Following Djoko’s statement, the Australian government backed down on its push to have Indonesia accept the asylum seekers.
Indonesian Defense Minister Purnomo Yusgiantoro added to Indonesia’s public dismay over Australian asylum seeker policy by confirming that Indonesia had never agreed to asylum seekers being returned to Indonesia and that Australia should "send the asylum seekers to their detention centers in Nauru and Papua New Guinea and not to Indonesia".
Anger in Indonesia over Australia’s attempt to return the asylum seekers has further damaged relations already seriously strained over allegations of Australian spying in Indonesia. Indonesia’s presidential spokesman Teuku Faizasyah has again reconfirmed that spying on Indonesia is "unacceptable".
In response, he said that Indonesia "will take steps that cannot be disclosed to the public". Indonesian Foreign Minister Marty Natalegawa has already identified co-operation on people smuggling and terrorism as areas that will be "reviewed".
The government’s closely controlled media management strategy also appears to be coming unstuck over these two issues, with Indonesian authorities either contradicting or providing alternative accounts of matters that the Australian government is only reluctantly revealing.
The issue of Australia spying on Indonesia is far from resolved, and the asylum seeker issue is now front and centre. No doubt, where Indonesia is concerned, the government must be hoping that bilateral policy issues don’t come in threes.
With much of the recent discussion about countries spying on each other, the only startling thing is that anyone would bother to feign surprise. Indonesia and Australia have long spied on each other, and they have both known about it.
The main distinctions between Australia and Indonesia’s intelligence activities are their methods and who they share information with. Australia tends to use electronic information gathering and separate analysis in Jakarta and Canberra; Indonesia’s spying tends to rely more on human intelligence.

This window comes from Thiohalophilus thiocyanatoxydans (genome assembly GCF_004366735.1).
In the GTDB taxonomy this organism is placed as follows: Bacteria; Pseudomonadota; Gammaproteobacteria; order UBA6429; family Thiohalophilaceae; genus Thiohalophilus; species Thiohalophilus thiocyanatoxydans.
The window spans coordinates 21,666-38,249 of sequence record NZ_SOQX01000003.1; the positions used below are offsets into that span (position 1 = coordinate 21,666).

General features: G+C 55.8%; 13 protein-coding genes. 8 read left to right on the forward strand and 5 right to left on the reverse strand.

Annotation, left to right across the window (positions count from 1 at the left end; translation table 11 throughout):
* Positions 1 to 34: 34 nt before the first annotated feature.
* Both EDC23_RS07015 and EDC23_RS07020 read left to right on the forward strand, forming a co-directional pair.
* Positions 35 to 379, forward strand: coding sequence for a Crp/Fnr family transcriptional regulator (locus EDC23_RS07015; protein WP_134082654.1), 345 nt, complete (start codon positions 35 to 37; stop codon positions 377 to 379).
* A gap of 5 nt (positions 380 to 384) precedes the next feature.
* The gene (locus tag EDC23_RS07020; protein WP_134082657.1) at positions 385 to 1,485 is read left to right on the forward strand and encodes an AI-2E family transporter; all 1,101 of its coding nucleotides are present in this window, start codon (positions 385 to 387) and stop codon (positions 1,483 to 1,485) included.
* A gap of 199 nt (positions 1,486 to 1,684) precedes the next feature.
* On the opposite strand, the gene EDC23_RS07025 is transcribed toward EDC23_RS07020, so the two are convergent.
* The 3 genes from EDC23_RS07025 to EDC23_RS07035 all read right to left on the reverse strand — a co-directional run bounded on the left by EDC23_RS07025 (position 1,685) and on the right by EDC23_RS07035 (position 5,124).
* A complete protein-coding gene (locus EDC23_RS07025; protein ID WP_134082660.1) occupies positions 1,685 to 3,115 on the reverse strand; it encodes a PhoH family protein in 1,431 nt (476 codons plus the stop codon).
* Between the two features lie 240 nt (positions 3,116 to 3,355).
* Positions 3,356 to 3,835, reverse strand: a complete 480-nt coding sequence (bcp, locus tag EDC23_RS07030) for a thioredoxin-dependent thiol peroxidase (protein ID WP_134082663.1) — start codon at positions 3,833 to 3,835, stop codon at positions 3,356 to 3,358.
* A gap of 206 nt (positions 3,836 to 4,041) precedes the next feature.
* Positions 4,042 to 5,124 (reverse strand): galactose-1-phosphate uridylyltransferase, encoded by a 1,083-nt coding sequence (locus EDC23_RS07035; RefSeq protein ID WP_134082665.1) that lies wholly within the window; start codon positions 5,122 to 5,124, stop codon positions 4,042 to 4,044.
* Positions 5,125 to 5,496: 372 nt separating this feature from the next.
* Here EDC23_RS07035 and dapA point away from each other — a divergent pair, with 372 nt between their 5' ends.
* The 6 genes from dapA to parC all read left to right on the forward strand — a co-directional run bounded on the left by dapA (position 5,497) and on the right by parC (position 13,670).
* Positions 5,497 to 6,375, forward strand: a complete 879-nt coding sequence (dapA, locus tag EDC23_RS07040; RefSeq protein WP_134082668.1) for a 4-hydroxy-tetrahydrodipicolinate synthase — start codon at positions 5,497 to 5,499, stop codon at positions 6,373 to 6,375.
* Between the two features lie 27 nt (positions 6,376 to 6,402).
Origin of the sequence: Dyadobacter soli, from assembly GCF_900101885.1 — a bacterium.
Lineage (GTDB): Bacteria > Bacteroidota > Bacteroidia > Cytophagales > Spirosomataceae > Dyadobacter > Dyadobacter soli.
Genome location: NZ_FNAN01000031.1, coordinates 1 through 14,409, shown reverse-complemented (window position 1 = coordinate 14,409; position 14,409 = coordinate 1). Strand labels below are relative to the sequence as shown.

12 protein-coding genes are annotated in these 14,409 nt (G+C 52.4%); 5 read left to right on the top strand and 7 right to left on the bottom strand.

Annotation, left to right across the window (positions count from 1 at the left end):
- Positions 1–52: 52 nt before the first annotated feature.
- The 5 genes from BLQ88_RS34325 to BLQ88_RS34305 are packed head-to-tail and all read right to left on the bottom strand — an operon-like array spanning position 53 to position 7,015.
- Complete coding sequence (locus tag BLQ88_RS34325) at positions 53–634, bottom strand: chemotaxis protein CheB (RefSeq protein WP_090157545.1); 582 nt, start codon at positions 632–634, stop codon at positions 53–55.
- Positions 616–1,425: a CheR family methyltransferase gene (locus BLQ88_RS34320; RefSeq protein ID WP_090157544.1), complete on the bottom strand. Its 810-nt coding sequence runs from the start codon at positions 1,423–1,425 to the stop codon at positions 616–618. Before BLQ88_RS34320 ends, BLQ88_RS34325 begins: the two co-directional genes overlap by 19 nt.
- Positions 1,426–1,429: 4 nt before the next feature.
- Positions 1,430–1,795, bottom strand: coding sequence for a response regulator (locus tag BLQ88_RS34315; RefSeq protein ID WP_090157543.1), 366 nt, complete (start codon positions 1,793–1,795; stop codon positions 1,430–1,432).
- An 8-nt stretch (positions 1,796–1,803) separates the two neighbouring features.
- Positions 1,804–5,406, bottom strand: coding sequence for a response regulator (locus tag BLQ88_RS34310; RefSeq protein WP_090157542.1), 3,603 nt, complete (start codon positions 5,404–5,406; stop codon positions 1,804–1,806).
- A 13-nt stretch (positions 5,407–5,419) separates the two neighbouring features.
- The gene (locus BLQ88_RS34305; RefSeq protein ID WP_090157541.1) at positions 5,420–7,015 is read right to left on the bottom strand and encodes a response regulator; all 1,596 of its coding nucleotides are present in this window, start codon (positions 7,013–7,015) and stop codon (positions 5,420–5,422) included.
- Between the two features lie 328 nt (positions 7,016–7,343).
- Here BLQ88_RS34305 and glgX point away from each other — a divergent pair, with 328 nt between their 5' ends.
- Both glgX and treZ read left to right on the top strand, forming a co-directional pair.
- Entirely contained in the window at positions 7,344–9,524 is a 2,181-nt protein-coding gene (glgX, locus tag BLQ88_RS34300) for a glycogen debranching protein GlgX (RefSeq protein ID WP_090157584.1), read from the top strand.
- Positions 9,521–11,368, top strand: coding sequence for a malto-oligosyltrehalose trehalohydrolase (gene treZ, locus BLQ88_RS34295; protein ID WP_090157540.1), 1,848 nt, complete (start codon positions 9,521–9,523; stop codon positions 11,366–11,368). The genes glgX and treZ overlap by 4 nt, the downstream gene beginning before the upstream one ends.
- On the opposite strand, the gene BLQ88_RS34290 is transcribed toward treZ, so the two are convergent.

Australia’s spying on Indonesia began in the 1950s, as Australia and Indonesia increasingly found themselves in competing Cold War camps. Australia also had a tangential role in assisting the US in supporting the failed 1957-58 PRRI-Permesta rebellion.
Australia’s spying on Indonesia increased as the two countries initially took opposing views on the future of West Papua and as the Indonesian Communist Party became more influential. Following Indonesia's military coup of 1965-66, Australia’s interests shifted to more economic concerns, but intelligence gathering continued.
In 1999, a high-ranking Indonesia general, Abdullah Mahmud Hendropriyono, openly claimed that Australia had spies in East Timor around the time of the ballot for independence. Although it was denied at the time, Australia did have a small number of intelligence officers there, assessing the status of electoral process.
One of the more obvious findings was that Hendropriyono was a key figure in the establishment of the military-led militias, which murdered around 3000 people and laid waste to the country following the vote. Australia has since continued to spy on Indonesia, in Jakarta and Bali, as well as on activities of its more extreme Islamist organisations.
Similarly, Indonesia has long spied on Australia, although its intelligence service’s primary function, like its military, has always been focused internally. Indonesian spying on Australia was very active during the Suharto era, targeting Indonesia-focused Australian activists.
Indonesian students, in particular, have long been required to be present at and report on "anti-Indonesian" activities, such as human rights meetings and activities in support of West Papua and, in the past, Aceh and East Timor.
However, as many of Indonesia’s informants in Australia are not professionally trained, they have regularly misinterpreted events or have reported what they think their consular masters want to hear as opposed to what has actually happened. As a result, a number of Australian activists have been identified as holding different or stronger views than they do.